Holland & Barrett v General Nutrition: TM Licences
It is common for a brand owner to own a main brand and a number of sub-brands which incorporate the main brand, with corresponding trade mark registrations (sometimes referred to as ‘main’ and ‘auxiliary’ marks respectively).
When licensing the portfolio an issue with which both the licensor and licensee need to be alive is the maintenance of those registrations. Of particular concern for the licensor is to prevent the registrations from being revoked for non-use. For this reason, it is common to have provisions within the licence to address such non-use.
What happens, however, where the main marks are used but the auxiliary marks are not and, therefore, are liable to be revoked? This is the situation which arose in Holland and Barrett International Ltd v General Nutrition Investment Co.
Here, General Nutrition Investment Co was the owner of seven marks, three European Union Trade Marks and four United Kingdom Trade Marks. One of the European Union Trade Marks was the main mark, GNC, with the remainder being auxiliary marks (for example a device mark with the words GNC HERBAL PLUS).
General Nutrition Investment Co granted Holland & Barrett a licence for the marks.
Clause 2.1 of the licence granted "... the exclusive right to Use the Trade Marks during the term of this Agreement (as provided for under clause 5 below): (a) within the Territory…." The Territory was the United Kingdom and the term "exclusive" was defined as meaning that “... only the Licensee (including Sublicensees) have the right to use the Trade Marks in the Territory […] as contemplated in this Agreement to the exclusion of all other persons including the Licensor".
Clause 5.6 of the licence addressed the situation regarding non-use as follows: "If the Licensee ceases to Use the Trade Marks or any of them in respect of the Products for a continuous period of 5 years or more the Licensor shall be entitled to terminate this Licence in respect of such Trade Mark or Trade Marks."
Holland and Barrett did not use five of the auxiliary marks for a period of five years. As a result, General Nutrition Investment Co purported to terminate the licence for the five unused trade marks. It contended that once the licence had been terminated for a given trade mark (for example, the GNC HERBAL PLUS mark), it was entitled to use that trade mark in the United Kingdom and Holland and Barrett had no legal right to prevent that activity.
Holland and Barrett argued that termination of the licence in relation to an unused mark did not give General Nutrition Investment Co a right to do acts which breached the exclusivity of the licence of the main mark, GNC. That would prevent General Nutrition Investment Co from using, for example, the GNC HERBAL PLUS mark.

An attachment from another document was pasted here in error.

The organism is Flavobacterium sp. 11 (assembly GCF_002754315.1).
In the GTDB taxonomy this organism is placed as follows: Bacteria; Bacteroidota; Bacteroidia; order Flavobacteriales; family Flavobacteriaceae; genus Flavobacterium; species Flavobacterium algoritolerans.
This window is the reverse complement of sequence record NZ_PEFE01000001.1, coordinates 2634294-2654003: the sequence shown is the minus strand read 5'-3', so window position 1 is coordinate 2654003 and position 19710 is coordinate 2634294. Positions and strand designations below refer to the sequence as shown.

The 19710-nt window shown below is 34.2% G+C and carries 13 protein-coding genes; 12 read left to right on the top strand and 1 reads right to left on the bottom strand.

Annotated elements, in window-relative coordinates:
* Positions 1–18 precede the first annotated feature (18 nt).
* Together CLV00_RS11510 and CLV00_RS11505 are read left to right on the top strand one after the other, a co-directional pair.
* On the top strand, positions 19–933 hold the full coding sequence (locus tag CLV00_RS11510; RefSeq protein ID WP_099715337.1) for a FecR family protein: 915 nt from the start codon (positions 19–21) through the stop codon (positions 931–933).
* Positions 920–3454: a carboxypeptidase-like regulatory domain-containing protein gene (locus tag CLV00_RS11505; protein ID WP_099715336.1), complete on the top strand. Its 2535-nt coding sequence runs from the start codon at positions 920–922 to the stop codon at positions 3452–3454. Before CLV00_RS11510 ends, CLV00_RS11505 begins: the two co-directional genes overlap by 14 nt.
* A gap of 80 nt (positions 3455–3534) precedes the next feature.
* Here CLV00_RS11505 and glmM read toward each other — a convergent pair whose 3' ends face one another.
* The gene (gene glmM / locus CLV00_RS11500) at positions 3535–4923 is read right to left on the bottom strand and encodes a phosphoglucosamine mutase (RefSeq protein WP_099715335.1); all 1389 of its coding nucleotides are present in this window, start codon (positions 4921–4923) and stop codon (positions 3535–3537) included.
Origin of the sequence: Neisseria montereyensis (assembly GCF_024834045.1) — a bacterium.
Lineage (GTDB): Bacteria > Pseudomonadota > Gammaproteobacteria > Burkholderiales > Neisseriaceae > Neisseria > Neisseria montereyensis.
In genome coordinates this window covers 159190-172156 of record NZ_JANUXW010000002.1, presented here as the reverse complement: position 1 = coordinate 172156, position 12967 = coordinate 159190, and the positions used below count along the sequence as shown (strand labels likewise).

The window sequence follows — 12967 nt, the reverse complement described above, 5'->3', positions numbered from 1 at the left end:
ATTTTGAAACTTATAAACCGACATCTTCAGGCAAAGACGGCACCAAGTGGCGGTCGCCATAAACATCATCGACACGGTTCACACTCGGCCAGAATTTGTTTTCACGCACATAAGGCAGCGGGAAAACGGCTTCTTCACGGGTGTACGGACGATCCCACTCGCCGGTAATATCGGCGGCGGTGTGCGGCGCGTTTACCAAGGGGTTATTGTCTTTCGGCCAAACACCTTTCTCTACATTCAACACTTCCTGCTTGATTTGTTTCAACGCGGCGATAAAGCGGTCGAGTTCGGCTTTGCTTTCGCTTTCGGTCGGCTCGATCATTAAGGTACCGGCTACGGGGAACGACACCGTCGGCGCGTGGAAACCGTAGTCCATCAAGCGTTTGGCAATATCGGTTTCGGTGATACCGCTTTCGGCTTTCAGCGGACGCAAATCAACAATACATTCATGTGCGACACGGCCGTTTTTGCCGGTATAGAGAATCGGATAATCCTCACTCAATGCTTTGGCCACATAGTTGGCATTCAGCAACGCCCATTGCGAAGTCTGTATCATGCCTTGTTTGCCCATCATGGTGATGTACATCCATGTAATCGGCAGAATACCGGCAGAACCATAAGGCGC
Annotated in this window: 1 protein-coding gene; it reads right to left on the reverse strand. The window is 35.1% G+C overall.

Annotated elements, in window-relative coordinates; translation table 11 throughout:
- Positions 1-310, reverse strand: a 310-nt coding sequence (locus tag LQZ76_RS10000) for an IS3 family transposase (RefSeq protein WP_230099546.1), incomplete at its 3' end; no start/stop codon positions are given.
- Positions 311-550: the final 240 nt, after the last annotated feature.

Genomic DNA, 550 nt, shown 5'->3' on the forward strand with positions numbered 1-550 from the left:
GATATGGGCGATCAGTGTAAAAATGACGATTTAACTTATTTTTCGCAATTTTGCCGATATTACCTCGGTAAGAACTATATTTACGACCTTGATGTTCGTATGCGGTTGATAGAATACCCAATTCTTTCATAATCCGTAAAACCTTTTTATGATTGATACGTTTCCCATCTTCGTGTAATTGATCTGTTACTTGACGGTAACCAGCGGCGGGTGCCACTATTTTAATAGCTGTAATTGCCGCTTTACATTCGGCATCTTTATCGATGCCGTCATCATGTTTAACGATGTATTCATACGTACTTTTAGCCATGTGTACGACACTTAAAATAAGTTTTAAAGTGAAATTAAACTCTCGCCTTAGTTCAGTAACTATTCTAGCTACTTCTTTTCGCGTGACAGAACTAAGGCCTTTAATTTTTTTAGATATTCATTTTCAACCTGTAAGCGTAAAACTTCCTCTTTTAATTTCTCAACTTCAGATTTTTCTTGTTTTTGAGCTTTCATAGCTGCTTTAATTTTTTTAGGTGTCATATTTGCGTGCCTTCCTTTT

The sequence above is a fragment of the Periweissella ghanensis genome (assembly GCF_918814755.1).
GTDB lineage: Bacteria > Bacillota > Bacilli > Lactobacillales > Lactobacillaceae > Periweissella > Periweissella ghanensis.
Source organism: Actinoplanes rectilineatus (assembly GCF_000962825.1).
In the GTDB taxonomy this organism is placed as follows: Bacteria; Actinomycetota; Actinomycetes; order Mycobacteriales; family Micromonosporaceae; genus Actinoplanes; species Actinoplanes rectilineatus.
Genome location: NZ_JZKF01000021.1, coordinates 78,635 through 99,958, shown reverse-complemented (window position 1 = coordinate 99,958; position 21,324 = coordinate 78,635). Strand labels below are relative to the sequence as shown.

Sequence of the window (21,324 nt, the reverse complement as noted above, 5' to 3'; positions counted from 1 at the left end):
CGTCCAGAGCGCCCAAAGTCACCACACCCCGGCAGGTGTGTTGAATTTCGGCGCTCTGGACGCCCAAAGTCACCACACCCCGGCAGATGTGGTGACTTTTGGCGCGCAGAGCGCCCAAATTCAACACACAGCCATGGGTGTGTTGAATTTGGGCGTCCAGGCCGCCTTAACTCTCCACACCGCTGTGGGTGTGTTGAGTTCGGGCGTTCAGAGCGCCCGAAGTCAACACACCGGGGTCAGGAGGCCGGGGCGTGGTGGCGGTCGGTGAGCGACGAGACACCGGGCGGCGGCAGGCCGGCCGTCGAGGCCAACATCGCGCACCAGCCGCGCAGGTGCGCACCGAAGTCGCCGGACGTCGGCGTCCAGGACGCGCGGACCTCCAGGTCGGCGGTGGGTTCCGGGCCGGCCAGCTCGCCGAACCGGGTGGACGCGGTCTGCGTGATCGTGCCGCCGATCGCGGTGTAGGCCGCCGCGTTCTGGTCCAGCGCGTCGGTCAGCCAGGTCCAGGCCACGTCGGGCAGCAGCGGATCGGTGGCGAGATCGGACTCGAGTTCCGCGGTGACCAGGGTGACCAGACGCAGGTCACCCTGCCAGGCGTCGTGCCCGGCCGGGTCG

At first instance, Mr Justice Warren ruled in favour of General Nutrition Investment Co. The decision was appealed, being heard by a panel of Lady Justice Arden, Lord Justice Kitchin and Mr Justice Birss. In a unanimous decision, the Court of Appeal overturned the decision at first instance.
The Court reasoned that, “... although clause 5.6 could be interpreted as including an implied term contemplating that the licensor may itself use unused marks after the termination is triggered, such an implied term has to yield to the fundamental and express exclusivity term of the licence itself. Such a term should not give the licensor the right to act contrary to the exclusivity of the licence which would remain in place. Since in this case the exclusive licence remains in full force and effect in relation to the GNC word mark, on the facts of this case the licensor cannot use any of the five unused marks on the Products in the United Kingdom because that use would inevitably be confusingly similar to the GNC word mark.”
This is a salutary lesson for those licensors licensing trade mark portfolios. If there is to be termination of the licence for some of the auxiliary marks, there needs to be a corresponding termination of the exclusivity of the licence for the main mark.
 EWCA Civ 1586 - full decision
Holland And Barrett International Ltd & Anor v General Nutrition Investment Company  EWCA Civ 1586 (04 July 2018) - decision in full at Bailii.Read (bailii) decision